Parkinson’s disease is a neurodegenerative disorder arising from the gradual death of nerve cells in the brain. Parkinson’s disease is a progressive and debilitating disease affecting control of bodily movement and characterized by four principal symptoms:
- tremor of the limbs,
- rigidity of the limbs,
- bradykinesia of the limbs and body evidenced by difficulty and slowness of movement, and
- postural instability.
According to the National Parkinson Foundation, it is estimated that 60,000 new cases are diagnosed each year in the United States, joining the 1 million Americans who currently have Parkinson’s disease. While the condition usually develops after the age of 65, 15% of those diagnosed are under 50.
Physicians and patients have long recognized that this disease, or treatment complications, can cause a wide spectrum of other symptoms, including dementia, abnormal speech, sleep disturbances, swallowing problems, sexual dysfunction and depression.
Rigidity, tremor, and bradykinesia result primarily from a loss of dopamine in two regions of the brain: the substantia nigra and striatum (caudate and putamen). Dopamine is a neurotransmitter, a chemical released from nerve cells (neurons), which helps regulate the flow of impulses from the substantia nigra to neurons in the caudate and putamen. Standard therapy for Parkinson’s disease often involves use of levodopa, a drug which stimulates production of dopamine. However, over extended periods of time levodopa often declines in its effectiveness. In advanced stages of Parkinson’s disease, as the disease becomes more and more debilitating, it becomes necessary to accept a riskier and potentially more invasive medical procedure to treat the disease. It is at this juncture that surgical procedures, including deep brain stimulators and lesioning, which target an area of the brain called the subthalamic nucleus (“STN”), are commonly advised.
Our Approach to Parkinson’s Disease
Neurologix believes that an inhibitory gene (glutamic acid decarbolylase or “GAD”) can be used to selectively mimic normal physiology and alter the neural circuitry affected in Parkinson’s disease. Our technology inserts the GAD gene into an AAV-based viral vector, and this packaged vector is introduced directly into the subthalamic nucleus (“STN”). The GAD gene is responsible for synthesizing gamma aminobutyric acid (“GABA”), which is released by nerve cells to inhibit or dampen activity.
The loss of dopamine leads to a change in the activity of several brain structures which control movement. Central to this is the STN, which is overactive and does not receive adequate GABA, as well as targets of the STN, which are also hyperactive and also do not receive enough GABA. The goal of our therapy is to deliver GABA to the STN in order to re-establish the normal neurochemical balance and activity among these key structures.
Our gene transfer treatment is the only non-dopamine gene therapy strategy currently in development. It is designed to reset the overactive brain cells to inhibit electrical activity and return brain network activity to more normal levels. This in turn reduces symptoms of Parkinson’s disease, including tremors, rigidity and slowness of movement. The therapy is designed to be administered without destroying brain tissue and without implanting a permanent medical device.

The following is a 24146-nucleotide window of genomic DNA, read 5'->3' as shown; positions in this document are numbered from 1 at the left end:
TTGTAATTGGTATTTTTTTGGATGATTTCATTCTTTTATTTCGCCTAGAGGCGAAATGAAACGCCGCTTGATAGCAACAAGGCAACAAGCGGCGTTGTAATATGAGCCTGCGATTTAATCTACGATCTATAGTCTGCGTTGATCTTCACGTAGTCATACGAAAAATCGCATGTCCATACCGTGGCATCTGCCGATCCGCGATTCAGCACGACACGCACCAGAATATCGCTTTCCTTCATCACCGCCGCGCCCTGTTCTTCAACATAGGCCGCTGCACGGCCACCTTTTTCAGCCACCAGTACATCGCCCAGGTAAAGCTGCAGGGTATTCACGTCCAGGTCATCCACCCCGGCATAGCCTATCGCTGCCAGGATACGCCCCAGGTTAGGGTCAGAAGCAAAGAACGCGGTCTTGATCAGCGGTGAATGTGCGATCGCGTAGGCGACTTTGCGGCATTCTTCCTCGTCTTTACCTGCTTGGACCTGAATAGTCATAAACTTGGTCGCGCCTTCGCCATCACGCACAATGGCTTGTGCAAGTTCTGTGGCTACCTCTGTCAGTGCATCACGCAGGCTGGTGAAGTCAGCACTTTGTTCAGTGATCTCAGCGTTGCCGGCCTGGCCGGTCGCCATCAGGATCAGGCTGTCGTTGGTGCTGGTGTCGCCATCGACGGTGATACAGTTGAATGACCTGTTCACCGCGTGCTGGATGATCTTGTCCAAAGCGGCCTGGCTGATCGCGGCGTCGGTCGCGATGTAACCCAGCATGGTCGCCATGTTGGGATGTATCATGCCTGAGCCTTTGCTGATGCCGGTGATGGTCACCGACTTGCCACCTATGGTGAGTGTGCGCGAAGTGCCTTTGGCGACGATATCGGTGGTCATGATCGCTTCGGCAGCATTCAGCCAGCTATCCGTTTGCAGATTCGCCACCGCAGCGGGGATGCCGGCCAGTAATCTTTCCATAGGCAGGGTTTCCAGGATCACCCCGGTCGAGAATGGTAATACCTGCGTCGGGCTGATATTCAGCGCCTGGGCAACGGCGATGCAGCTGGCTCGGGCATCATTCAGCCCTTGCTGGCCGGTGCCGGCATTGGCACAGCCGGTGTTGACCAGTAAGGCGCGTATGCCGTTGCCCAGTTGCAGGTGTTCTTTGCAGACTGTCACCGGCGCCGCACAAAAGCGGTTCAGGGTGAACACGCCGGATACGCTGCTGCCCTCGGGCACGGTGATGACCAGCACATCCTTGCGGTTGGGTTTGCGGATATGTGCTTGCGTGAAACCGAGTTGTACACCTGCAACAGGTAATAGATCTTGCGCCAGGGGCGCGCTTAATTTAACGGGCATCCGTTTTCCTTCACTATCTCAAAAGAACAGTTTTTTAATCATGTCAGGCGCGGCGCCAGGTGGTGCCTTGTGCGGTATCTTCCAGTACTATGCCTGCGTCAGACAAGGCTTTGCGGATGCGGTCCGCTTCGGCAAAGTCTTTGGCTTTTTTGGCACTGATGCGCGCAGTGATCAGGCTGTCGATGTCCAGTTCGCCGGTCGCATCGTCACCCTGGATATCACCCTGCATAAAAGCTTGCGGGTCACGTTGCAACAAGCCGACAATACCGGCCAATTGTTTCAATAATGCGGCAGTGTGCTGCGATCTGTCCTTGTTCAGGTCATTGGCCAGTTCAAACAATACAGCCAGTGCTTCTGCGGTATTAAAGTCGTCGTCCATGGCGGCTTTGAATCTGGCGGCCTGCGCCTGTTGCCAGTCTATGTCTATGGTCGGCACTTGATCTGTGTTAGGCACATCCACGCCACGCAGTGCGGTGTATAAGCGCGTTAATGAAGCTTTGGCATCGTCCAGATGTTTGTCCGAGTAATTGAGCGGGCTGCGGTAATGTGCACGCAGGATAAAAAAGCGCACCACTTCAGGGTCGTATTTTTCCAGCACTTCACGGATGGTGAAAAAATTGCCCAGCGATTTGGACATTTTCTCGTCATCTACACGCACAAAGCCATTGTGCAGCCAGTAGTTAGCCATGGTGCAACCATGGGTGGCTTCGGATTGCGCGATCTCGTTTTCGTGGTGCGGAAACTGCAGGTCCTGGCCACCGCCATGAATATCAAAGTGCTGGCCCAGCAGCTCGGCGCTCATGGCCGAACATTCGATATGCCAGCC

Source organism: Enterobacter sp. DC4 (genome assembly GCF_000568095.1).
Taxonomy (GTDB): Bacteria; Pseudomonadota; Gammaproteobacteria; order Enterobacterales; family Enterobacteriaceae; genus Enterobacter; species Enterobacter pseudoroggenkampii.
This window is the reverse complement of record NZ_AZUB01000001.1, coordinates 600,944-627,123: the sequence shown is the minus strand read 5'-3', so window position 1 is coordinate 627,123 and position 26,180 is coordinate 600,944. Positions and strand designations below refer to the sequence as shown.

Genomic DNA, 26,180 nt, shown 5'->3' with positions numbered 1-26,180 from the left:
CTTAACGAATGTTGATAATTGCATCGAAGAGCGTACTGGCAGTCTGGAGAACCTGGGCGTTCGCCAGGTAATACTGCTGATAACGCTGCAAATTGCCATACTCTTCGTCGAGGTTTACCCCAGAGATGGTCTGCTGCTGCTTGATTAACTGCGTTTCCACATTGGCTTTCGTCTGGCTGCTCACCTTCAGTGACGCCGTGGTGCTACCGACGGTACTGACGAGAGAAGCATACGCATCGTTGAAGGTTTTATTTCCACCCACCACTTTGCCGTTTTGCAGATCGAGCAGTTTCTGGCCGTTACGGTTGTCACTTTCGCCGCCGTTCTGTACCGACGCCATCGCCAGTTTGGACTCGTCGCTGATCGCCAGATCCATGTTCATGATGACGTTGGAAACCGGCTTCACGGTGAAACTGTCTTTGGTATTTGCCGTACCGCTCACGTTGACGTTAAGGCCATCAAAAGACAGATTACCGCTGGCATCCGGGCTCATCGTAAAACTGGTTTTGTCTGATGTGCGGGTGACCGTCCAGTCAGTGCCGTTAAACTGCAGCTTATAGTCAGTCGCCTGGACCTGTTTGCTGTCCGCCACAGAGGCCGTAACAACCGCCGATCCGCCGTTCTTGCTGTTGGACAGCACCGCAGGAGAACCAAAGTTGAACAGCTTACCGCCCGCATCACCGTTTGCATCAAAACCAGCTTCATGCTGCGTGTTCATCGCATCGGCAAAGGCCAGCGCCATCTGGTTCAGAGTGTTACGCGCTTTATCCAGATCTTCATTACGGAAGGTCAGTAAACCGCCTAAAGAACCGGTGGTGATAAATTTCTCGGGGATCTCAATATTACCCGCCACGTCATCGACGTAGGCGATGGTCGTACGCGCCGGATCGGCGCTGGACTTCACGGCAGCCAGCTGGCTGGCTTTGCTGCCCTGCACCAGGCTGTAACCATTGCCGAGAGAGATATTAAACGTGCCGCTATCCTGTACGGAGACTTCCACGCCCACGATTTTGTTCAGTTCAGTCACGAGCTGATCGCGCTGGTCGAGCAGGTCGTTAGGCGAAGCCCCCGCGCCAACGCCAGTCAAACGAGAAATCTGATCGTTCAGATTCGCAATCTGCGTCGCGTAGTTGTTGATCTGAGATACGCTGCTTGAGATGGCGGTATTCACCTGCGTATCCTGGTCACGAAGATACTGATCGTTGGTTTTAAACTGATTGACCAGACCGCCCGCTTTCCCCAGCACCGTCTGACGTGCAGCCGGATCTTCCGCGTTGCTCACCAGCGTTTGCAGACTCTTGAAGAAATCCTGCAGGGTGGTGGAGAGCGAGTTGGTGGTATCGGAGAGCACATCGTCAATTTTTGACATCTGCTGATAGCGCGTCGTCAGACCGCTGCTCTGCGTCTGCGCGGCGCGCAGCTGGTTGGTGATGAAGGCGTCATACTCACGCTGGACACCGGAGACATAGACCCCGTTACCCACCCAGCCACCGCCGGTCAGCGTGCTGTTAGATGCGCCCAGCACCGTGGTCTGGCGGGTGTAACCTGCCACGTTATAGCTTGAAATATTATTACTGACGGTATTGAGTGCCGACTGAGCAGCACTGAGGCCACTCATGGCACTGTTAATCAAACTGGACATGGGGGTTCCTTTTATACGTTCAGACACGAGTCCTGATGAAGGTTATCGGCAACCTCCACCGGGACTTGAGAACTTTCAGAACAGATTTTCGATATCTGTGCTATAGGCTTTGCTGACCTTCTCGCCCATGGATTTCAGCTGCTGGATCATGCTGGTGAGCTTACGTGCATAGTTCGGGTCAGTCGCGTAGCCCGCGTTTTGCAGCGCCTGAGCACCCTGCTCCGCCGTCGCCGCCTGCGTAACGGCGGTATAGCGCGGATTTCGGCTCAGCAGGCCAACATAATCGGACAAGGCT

We published results in The Lancet and Proceedings of the National Academy of Sciences during 2007 of a Phase 1 study of its AAV/GAD therapy in patients with Advanced Parkinson’s disease – the first gene therapy study ever to be conducted for a neurodegenerative condition – demonstrating an excellent safety profile and a statistically significant improvement in clinical symptoms and brain metabolism. In December 2007, we announced that the U.S. FDA granted Fast Track Designation for our Parkinson’s treatment.
In June 2010, the Company announced positive results in its Phase 2 clinical trial of its investigational gene therapy for advanced Parkinson’s disease, NLX-P101. This trial was designed to evaluate the safety and efficacy of NLX-P101 in subjects with moderate to advanced Parkinson’s disease who were not well-controlled on available medical therapy. Approximately half of the trial participants were randomly selected to receive an infusion of the gene-based treatment bilaterally and the other half, the “Control Participants,” were randomly selected to receive a sterile saline solution.
Trial participants who received NLX-P101 experienced statistically significant and clinically meaningful improvements in off-medication motor scores compared to Control Participants who received sham surgery, measured on the Unified Parkinson’s Disease Rating Scale Part 3 (Motor section). The results also demonstrated a positive safety profile for NLX-P101, with no serious adverse events related to the gene therapy or surgical procedure reported. All treated subjects will continue to be monitored for safety for a 12-month period following their surgical procedure. Subject to the availability of adequate funds and the availability of a catheter infusion device, Control Participants who continue to meet all entry, medical and surgical criteria for the trial will be offered the opportunity to participate in the open label arm of the trial to receive a bilateral infusion of the gene-based treatment.